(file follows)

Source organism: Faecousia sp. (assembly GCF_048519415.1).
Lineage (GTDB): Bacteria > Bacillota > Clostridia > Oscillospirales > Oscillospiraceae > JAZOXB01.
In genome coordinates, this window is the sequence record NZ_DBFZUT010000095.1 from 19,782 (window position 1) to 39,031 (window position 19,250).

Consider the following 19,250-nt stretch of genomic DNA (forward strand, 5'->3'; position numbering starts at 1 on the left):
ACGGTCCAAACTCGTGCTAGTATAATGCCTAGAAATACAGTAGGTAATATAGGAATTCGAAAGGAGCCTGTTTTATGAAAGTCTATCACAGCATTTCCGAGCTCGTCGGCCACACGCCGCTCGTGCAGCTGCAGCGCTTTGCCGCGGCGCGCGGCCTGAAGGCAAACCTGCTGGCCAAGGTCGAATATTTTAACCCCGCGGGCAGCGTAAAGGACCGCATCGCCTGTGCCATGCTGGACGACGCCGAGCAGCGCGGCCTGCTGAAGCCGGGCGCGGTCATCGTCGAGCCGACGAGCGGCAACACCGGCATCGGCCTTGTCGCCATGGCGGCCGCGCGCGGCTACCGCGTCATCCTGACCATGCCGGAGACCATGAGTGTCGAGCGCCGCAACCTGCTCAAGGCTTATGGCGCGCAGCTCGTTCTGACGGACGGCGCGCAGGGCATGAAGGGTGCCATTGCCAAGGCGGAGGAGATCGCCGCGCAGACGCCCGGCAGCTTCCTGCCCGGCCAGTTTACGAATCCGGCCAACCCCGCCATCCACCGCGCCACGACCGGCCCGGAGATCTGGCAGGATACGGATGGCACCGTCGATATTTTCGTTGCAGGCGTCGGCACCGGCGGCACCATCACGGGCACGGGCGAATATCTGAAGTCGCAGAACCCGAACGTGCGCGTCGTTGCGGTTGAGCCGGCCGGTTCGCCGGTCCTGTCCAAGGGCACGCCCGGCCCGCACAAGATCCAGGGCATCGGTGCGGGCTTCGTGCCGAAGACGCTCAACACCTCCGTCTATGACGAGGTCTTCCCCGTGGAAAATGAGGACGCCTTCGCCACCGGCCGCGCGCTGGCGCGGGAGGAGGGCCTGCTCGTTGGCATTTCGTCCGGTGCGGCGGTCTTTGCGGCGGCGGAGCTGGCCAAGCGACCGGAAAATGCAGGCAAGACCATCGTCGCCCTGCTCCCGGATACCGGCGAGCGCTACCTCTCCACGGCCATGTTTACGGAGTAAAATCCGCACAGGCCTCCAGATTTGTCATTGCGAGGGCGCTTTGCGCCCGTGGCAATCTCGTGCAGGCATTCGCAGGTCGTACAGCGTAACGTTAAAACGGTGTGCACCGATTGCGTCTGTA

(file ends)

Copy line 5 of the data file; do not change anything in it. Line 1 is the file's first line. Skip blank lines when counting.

ACGGTCCAAACTCGTGCTAGTATAATGCCTAGAAATACAGTAGGTAATATAGGAATTCGAAAGGAGCCTGTTTTATGAAAGTCTATCACAGCATTTCCGAGCTCGTCGGCCACACGCCGCTCGTGCAGCTGCAGCGCTTTGCCGCGGCGCGCGGCCTGAAGGCAAACCTGCTGGCCAAGGTCGAATATTTTAACCCCGCGGGCAGCGTAAAGGACCGCATCGCCTGTGCCATGCTGGACGACGCCGAGCAGCGCGGCCTGCTGAAGCCGGGCGCGGTCATCGTCGAGCCGACGAGCGGCAACACCGGCATCGGCCTTGTCGCCATGGCGGCCGCGCGCGGCTACCGCGTCATCCTGACCATGCCGGAGACCATGAGTGTCGAGCGCCGCAACCTGCTCAAGGCTTATGGCGCGCAGCTCGTTCTGACGGACGGCGCGCAGGGCATGAAGGGTGCCATTGCCAAGGCGGAGGAGATCGCCGCGCAGACGCCCGGCAGCTTCCTGCCCGGCCAGTTTACGAATCCGGCCAACCCCGCCATCCACCGCGCCACGACCGGCCCGGAGATCTGGCAGGATACGGATGGCACCGTCGATATTTTCGTTGCAGGCGTCGGCACCGGCGGCACCATCACGGGCACGGGCGAATATCTGAAGTCGCAGAACCCGAACGTGCGCGTCGTTGCGGTTGAGCCGGCCGGTTCGCCGGTCCTGTCCAAGGGCACGCCCGGCCCGCACAAGATCCAGGGCATCGGTGCGGGCTTCGTGCCGAAGACGCTCAACACCTCCGTCTATGACGAGGTCTTCCCCGTGGAAAATGAGGACGCCTTCGCCACCGGCCGCGCGCTGGCGCGGGAGGAGGGCCTGCTCGTTGGCATTTCGTCCGGTGCGGCGGTCTTTGCGGCGGCGGAGCTGGCCAAGCGACCGGAAAATGCAGGCAAGACCATCGTCGCCCTGCTCCCGGATACCGGCGAGCGCTACCTCTCCACGGCCATGTTTACGGAGTAAAATCCGCACAGGCCTCCAGATTTGTCATTGCGAGGGCGCTTTGCGCCCGTGGCAATCTCGTGCAGGCATTCGCAGGTCGTACAGCGTAACGTTAAAACGGTGTGCACCGATTGCGTCTGTA